Damyean Dotson — New York Knicks

All of the focus on draft night for the New York Knicks was the point guard the franchise chose eighth overall. However, the shooting guard the team took in the second round could be the rookie that winds up stealing the show.

Damyean Dotson showed an impressive array of shooting and scoring abilities down in the Orlando Summer League that suggested he may be able to pack a punch in the Big Apple next season for the Knicks. During his senior season at the University of Houston, Dotson lit it up on the court, averaging 17.4 points per game while shooting 44 percent from three-point range. He translated that ability immediately to a pro court when he shot 48 percent from deep during summer league on five attempts per game.

The Knicks will be in the headlines no matter what the news is, but if the early returns on Dotson are legitimate, there could be more positive news coming out of Madison Square Garden next season than anticipated.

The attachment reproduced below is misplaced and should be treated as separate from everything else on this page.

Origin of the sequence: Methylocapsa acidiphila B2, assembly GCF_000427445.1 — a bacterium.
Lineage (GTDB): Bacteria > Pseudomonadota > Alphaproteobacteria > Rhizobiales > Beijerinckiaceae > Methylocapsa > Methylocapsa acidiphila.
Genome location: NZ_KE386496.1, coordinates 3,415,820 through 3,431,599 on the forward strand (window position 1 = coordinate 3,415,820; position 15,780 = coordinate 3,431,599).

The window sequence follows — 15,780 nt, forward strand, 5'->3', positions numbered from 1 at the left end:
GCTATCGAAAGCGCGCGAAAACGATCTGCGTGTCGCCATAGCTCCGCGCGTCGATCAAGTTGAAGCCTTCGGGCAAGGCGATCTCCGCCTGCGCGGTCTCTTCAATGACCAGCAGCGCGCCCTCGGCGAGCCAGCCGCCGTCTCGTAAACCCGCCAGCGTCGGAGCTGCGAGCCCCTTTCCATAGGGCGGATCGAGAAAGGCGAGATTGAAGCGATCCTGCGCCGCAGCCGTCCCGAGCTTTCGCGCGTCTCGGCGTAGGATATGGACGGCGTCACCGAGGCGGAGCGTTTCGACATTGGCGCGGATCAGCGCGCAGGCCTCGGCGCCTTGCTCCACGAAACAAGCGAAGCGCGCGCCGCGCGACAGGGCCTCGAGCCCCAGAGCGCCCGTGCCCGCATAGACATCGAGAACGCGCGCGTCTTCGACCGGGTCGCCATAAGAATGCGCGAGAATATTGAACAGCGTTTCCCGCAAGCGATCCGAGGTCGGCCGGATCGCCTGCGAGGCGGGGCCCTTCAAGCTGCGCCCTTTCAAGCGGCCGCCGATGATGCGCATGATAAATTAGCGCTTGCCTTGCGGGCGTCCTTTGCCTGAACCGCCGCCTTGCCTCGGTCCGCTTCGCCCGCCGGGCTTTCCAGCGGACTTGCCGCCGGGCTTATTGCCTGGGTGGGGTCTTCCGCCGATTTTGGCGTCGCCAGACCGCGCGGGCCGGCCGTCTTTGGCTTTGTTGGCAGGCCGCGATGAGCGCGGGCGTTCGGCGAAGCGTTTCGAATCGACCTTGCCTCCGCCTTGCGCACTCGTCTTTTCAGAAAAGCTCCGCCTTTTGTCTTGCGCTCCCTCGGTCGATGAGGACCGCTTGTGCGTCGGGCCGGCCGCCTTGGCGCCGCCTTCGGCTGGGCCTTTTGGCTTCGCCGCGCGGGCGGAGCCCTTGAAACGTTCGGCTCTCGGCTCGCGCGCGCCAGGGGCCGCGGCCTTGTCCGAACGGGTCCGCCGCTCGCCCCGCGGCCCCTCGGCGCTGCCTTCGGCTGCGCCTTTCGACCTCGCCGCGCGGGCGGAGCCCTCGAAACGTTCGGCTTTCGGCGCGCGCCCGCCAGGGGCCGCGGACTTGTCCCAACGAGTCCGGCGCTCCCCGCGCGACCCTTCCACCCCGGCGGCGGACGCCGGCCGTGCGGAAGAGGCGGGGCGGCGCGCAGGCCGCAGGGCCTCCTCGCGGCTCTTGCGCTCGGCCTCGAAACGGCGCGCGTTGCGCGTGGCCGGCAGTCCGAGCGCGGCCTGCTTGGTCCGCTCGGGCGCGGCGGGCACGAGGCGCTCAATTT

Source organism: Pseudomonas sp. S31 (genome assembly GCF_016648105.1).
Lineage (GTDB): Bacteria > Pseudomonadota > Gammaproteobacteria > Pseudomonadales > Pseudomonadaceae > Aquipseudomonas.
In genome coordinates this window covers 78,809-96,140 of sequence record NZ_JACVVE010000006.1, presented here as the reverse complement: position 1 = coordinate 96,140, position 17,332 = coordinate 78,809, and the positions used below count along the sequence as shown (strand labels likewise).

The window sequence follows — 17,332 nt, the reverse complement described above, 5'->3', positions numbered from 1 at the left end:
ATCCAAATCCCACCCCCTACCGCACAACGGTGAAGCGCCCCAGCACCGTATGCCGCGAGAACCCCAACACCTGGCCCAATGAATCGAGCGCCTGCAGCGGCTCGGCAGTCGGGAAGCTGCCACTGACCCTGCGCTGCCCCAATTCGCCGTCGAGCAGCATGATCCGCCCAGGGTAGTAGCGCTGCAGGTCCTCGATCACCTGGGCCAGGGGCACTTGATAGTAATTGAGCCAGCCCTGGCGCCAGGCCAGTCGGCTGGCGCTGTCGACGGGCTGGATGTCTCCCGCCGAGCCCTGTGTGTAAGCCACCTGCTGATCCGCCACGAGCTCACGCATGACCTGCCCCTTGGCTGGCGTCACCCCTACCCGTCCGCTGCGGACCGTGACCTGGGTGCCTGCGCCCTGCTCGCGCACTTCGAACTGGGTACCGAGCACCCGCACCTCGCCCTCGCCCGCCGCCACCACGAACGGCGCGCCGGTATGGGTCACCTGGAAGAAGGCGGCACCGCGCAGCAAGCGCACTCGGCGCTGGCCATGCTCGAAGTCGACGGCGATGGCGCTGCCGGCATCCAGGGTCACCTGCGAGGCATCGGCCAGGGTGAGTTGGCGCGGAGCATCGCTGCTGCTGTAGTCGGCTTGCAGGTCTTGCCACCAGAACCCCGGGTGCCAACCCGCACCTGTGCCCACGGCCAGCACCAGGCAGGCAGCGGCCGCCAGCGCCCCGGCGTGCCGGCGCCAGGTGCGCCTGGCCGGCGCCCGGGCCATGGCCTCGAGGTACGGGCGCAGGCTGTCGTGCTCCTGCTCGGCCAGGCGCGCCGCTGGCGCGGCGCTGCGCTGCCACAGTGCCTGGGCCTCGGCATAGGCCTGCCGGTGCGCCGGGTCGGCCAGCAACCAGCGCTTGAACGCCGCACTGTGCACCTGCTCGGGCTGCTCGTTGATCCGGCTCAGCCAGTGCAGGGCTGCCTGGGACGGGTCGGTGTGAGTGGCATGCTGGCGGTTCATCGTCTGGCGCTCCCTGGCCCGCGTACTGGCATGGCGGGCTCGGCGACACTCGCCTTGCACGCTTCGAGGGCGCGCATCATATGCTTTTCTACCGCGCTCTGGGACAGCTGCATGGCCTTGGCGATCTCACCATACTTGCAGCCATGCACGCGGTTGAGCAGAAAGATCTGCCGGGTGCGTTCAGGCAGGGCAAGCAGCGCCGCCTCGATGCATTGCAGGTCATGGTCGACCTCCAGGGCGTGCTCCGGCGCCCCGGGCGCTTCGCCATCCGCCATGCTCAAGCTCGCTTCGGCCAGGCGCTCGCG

Richaun Holmes — Philadelphia 76ers

The hottest ticket in the NBA next season is arguably one that features the Philadelphia 76ers.

With Joel Embiid, Ben Simmons, Markelle Fultz, and finally players that actually resemble a legitimate supporting cast, the Sixers look primed to make some waves throughout the league.

While all of the focus will be on the big name young stars, a third-year center out of Bowling Green should continue to make plays when he’s called upon.

Richaun Holmes has quietly been the center to survive the front court log jam in Philly over the last two seasons. At 6-foot-10 with impressive bounce and a reliable jump shot, Holmes has the ability to play the perfect backup role to Embiid due to his athleticism and shooting ability.

Alongside Dario Saric in the second unit, Holmes provides a unique ability to play interior defense and block shots (averaging nearly two blocks a game per-36 minutes for his career), while also being able to stretch the floor on the other end for Saric’s playmaking ability (Holmes shot 35 percent from downtown last season).